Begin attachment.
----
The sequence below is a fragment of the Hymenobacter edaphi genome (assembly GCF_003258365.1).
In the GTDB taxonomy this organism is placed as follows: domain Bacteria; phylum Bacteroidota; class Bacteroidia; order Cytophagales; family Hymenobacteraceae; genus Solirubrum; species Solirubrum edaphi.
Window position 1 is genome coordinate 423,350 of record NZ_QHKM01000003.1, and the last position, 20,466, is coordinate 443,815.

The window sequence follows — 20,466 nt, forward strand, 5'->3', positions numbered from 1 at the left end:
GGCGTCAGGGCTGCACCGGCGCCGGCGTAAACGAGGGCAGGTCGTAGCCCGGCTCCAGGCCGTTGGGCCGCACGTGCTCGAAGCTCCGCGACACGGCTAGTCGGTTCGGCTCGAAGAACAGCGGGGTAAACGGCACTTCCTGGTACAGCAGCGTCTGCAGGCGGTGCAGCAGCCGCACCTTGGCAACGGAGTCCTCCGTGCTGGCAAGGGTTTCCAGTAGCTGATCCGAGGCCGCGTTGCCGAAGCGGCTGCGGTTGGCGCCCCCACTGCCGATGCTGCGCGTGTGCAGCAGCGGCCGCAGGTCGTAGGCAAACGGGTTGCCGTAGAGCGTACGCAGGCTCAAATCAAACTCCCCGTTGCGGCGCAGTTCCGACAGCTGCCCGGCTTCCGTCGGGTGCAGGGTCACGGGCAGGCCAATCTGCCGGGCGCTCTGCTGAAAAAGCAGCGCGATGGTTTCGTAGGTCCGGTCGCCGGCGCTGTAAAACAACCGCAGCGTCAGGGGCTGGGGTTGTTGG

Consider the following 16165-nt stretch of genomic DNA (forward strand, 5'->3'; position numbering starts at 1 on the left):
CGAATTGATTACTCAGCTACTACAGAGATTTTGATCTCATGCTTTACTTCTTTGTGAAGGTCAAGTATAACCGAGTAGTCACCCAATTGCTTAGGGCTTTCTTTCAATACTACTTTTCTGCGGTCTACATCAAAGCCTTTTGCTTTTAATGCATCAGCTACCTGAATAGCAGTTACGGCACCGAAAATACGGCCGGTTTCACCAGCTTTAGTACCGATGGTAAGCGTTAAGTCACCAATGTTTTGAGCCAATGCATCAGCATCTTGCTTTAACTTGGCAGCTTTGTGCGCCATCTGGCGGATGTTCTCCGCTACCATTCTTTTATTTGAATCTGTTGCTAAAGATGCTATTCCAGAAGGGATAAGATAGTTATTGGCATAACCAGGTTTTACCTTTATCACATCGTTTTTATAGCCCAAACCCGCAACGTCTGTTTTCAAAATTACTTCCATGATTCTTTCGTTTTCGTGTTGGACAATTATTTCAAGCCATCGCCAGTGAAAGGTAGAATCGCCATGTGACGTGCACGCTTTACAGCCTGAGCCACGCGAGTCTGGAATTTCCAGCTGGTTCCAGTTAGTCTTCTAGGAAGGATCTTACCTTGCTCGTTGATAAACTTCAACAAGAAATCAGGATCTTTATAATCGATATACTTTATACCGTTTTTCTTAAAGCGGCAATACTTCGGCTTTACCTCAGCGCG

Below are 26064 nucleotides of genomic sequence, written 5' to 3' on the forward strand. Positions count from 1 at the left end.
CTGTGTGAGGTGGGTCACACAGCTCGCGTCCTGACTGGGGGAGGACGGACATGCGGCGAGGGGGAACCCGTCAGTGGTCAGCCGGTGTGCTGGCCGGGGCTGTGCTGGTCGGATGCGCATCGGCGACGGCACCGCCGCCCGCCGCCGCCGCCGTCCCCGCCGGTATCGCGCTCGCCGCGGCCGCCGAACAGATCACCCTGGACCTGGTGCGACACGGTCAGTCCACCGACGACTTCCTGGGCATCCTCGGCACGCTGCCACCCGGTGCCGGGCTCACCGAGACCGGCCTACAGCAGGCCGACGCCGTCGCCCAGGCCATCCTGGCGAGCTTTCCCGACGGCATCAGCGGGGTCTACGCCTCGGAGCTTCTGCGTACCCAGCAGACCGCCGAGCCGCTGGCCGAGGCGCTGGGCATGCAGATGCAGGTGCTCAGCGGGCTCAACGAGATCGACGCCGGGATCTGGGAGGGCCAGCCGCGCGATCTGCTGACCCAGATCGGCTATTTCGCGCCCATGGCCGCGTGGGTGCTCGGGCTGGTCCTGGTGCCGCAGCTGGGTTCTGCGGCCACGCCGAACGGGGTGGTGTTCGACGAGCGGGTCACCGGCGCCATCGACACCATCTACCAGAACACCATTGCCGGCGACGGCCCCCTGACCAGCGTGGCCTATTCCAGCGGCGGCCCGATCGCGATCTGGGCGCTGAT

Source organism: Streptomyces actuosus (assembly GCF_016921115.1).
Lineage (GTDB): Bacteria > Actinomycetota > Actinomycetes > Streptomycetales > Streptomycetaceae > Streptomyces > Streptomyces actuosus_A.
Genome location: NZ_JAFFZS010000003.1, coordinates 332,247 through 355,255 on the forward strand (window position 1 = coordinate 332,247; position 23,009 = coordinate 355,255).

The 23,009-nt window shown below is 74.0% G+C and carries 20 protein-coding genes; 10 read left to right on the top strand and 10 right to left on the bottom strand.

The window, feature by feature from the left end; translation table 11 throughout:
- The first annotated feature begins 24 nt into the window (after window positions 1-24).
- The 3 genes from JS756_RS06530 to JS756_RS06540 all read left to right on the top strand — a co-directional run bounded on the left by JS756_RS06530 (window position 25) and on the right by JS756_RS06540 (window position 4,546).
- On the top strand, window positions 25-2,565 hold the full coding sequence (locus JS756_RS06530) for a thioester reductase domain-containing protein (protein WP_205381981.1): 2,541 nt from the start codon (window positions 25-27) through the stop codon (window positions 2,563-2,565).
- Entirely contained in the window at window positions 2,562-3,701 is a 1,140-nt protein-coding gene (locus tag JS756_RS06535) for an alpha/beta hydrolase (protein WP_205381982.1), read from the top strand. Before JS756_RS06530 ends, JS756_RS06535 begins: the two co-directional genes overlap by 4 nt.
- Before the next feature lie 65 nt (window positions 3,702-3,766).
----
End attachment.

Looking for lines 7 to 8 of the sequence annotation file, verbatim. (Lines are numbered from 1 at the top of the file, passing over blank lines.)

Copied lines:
CGAATTGATTACTCAGCTACTACAGAGATTTTGATCTCATGCTTTACTTCTTTGTGAAGGTCAAGTATAACCGAGTAGTCACCCAATTGCTTAGGGCTTTCTTTCAATACTACTTTTCTGCGGTCTACATCAAAGCCTTTTGCTTTTAATGCATCAGCTACCTGAATAGCAGTTACGGCACCGAAAATACGGCCGGTTTCACCAGCTTTAGTACCGATGGTAAGCGTTAAGTCACCAATGTTTTGAGCCAATGCATCAGCATCTTGCTTTAACTTGGCAGCTTTGTGCGCCATCTGGCGGATGTTCTCCGCTACCATTCTTTTATTTGAATCTGTTGCTAAAGATGCTATTCCAGAAGGGATAAGATAGTTATTGGCATAACCAGGTTTTACCTTTATCACATCGTTTTTATAGCCCAAACCCGCAACGTCTGTTTTCAAAATTACTTCCATGATTCTTTCGTTTTCGTGTTGGACAATTATTTCAAGCCATCGCCAGTGAAAGGTAGAATCGCCATGTGACGTGCACGCTTTACAGCCTGAGCCACGCGAGTCTGGAATTTCCAGCTGGTTCCAGTTAGTCTTCTAGGAAGGATCTTACCTTGCTCGTTGATAAACTTCAACAAGAAATCAGGATCTTTATAATCGATATACTTTATACCGTTTTTCTTAAAGCGGCAATACTTCGGCTTTACCTCAGCGCG

Below are 26064 nucleotides of genomic sequence, written 5' to 3' on the forward strand. Positions count from 1 at the left end.